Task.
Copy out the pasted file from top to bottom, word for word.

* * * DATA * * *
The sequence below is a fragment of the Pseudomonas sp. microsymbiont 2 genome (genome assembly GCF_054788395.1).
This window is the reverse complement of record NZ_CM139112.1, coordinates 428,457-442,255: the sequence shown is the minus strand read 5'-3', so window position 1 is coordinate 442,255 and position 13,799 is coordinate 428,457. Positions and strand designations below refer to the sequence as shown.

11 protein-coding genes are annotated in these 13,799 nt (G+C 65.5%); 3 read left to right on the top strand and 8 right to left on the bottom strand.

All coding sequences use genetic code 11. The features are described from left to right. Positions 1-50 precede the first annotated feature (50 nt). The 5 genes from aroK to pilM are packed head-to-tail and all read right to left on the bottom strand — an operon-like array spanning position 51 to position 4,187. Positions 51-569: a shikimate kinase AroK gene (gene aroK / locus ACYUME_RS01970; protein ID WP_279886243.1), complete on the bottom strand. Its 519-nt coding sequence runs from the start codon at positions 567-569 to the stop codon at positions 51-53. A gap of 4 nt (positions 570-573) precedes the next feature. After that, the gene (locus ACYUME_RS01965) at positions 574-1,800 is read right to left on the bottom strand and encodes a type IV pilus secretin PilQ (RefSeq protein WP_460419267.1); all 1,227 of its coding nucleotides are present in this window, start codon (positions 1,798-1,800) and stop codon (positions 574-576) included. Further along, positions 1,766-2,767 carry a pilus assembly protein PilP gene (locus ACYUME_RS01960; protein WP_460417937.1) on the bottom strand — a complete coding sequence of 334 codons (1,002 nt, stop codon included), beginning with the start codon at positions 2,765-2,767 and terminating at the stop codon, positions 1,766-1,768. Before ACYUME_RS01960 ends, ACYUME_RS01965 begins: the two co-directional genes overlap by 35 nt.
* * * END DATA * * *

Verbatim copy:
The sequence below is a fragment of the Pseudomonas sp. microsymbiont 2 genome (genome assembly GCF_054788395.1).
This window is the reverse complement of record NZ_CM139112.1, coordinates 428,457-442,255: the sequence shown is the minus strand read 5'-3', so window position 1 is coordinate 442,255 and position 13,799 is coordinate 428,457. Positions and strand designations below refer to the sequence as shown.

11 protein-coding genes are annotated in these 13,799 nt (G+C 65.5%); 3 read left to right on the top strand and 8 right to left on the bottom strand.

All coding sequences use genetic code 11. The features are described from left to right. Positions 1-50 precede the first annotated feature (50 nt). The 5 genes from aroK to pilM are packed head-to-tail and all read right to left on the bottom strand — an operon-like array spanning position 51 to position 4,187. Positions 51-569: a shikimate kinase AroK gene (gene aroK / locus ACYUME_RS01970; protein ID WP_279886243.1), complete on the bottom strand. Its 519-nt coding sequence runs from the start codon at positions 567-569 to the stop codon at positions 51-53. A gap of 4 nt (positions 570-573) precedes the next feature. After that, the gene (locus ACYUME_RS01965) at positions 574-1,800 is read right to left on the bottom strand and encodes a type IV pilus secretin PilQ (RefSeq protein WP_460419267.1); all 1,227 of its coding nucleotides are present in this window, start codon (positions 1,798-1,800) and stop codon (positions 574-576) included. Further along, positions 1,766-2,767 carry a pilus assembly protein PilP gene (locus ACYUME_RS01960; protein WP_460417937.1) on the bottom strand — a complete coding sequence of 334 codons (1,002 nt, stop codon included), beginning with the start codon at positions 2,765-2,767 and terminating at the stop codon, positions 1,766-1,768. Before ACYUME_RS01960 ends, ACYUME_RS01965 begins: the two co-directional genes overlap by 35 nt.